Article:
Lux Aeterna (Dennis Aubrey)


The great invisible! He dwells
Conceal’d in dazzling light.

Isaac Watts, The Divine Perfections

Note: my brother John Paul, who is a professional musician, suggested this piece of music (Lux Aeterna by Edward Elgar) for the post. I tried it out and it makes wonderful accompaniment. Play this and then read!

A great joy in photographing our Romanesque churches is to observe the nature of the light. This is truly the photographer’s delight. Sometimes the light is as simple as a shaft penetrating from a single window above the chancel. Other times, it is a glorious and radiant display of color and texture that transfixes the viewer.

Nave from narthex, Basilique Saint Julien, Brioude (Haute-Loire) Photo by PJ McKey

Nave from narthex, Basilique Saint Julien, Brioude (Haute-Loire) Photo by PJ McKey

In the great Romanesque churches, it is different than the jeweled display of the Gothic; it is a simpler and more direct light. It is a light that meant something to the monks and nuns, which was the burning and shining light of God himself.

Nave arcades, Basilique Saint Julien, Brioude (Haute-Loire) Photo by PJ McKey

Nave arcades, Basilique Saint Julien, Brioude (Haute-Loire) Photo by PJ McKey

In Brioude, PJ and I came into the church and illumination was gloriously visible in the soaring nave. We were greedy to start; we entered and began shooting immediately, before we got to our regular shooting positions. Normally I go in, set up the tripod and shoot the center aisle to the apse shot, dead-on, the establishing shot, so to speak. But the light was so astonishing through the windows, rich primary colors splashing down over painted columns, that we departed from our norm.

Vaults and clerestory windows, Basilique Saint Julien, Brioude (Haute-Loire) Photo by Dennis Aubrey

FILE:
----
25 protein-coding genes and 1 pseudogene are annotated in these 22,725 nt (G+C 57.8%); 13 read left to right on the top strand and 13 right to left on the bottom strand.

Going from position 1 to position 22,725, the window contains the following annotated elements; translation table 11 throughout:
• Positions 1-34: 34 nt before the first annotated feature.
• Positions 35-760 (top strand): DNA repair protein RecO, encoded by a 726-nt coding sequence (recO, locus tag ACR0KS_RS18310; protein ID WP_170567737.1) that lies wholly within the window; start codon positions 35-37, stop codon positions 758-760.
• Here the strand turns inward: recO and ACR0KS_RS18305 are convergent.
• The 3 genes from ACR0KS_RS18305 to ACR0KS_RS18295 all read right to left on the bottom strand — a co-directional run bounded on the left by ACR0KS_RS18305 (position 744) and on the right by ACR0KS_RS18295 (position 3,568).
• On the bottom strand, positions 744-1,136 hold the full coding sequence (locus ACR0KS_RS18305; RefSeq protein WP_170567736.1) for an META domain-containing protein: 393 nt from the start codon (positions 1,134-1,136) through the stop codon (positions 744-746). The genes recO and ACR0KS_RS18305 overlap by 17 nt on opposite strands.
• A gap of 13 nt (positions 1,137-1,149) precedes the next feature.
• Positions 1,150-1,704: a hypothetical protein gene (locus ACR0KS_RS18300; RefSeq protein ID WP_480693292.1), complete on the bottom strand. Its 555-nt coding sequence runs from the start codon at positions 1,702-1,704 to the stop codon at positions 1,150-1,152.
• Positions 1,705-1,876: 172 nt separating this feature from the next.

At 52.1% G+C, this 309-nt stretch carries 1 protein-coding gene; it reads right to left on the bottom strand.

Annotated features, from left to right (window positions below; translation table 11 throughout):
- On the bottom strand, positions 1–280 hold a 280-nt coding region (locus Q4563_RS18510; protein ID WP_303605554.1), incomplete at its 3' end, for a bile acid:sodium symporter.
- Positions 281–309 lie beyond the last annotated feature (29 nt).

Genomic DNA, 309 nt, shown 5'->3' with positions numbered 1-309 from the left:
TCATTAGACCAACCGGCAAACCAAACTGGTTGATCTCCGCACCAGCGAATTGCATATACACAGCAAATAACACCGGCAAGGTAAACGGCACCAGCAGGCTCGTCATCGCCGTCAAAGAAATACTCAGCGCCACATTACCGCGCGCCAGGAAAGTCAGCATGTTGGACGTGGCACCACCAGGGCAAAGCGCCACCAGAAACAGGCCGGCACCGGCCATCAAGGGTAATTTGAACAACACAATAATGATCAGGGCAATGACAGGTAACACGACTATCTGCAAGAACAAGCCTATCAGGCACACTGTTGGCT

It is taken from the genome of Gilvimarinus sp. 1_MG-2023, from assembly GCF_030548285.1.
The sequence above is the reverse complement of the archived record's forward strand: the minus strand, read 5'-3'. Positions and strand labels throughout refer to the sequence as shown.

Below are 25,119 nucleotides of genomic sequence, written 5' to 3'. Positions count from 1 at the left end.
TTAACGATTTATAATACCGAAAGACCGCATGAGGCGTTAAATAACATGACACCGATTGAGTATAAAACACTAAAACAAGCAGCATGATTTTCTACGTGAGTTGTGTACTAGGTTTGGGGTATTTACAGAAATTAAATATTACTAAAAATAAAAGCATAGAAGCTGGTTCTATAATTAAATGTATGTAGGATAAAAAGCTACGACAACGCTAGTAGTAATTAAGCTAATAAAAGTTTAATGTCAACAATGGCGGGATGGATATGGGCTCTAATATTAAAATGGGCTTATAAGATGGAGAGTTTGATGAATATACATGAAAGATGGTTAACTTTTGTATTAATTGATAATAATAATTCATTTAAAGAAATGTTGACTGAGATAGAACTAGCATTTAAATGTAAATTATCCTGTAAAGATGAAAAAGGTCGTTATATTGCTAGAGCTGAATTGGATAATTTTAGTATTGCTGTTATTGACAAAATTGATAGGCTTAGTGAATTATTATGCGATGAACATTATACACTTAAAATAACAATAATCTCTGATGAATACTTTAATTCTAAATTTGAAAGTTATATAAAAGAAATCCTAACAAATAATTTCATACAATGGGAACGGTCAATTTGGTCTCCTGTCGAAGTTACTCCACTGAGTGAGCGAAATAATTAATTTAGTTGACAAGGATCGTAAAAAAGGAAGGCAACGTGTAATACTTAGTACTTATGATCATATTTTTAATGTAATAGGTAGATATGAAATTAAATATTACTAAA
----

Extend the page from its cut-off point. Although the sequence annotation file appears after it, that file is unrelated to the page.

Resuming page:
Vaults and clerestory windows, Basilique Saint Julien, Brioude (Haute-Loire) Photo by Dennis Aubrey

We were like greedy children, grabbing each shot before we lost the light. And the miracle of it was that the light was perfect for three hours and we shot continuously, hungrily.

The light changed hourly; we would shoot, move and shoot more, than look up and want to reshoot what we’d shot an hour earlier. We shot from the floor, climbed up to the Saint Michael’s chapel above the narthex and shot down into the church, but in all that time neither of us made it to the chancel or the apse, despite the fact that the church was almost empty. We finished our three hours, three concentrated hours of shooting without a break, and it was like we had run a marathon. Such a pleasant, happy exhaustion.

Saint Michael's chapel and narthex, Basilique Saint Julien, Brioude (Haute-Loire) Photo by PJ McKey

Saint Michael’s chapel and narthex, Basilique Saint Julien, Brioude (Haute-Loire) Photo by PJ McKey

When we finished, PJ came up to me, eyes glazed and said, “Slap me, I can’t stop.” I laughed, but understood exactly how she felt; it was like being drugged. We must have shot 300 exposures each that day in Saint Julien and could have shot another 500 if we had time.

South side aisle, Basilique Saint Julien, Brioude (Haute-Loire) Photo by Dennis Aubrey

South side aisle, Basilique Saint Julien, Brioude (Haute-Loire) Photo by Dennis Aubrey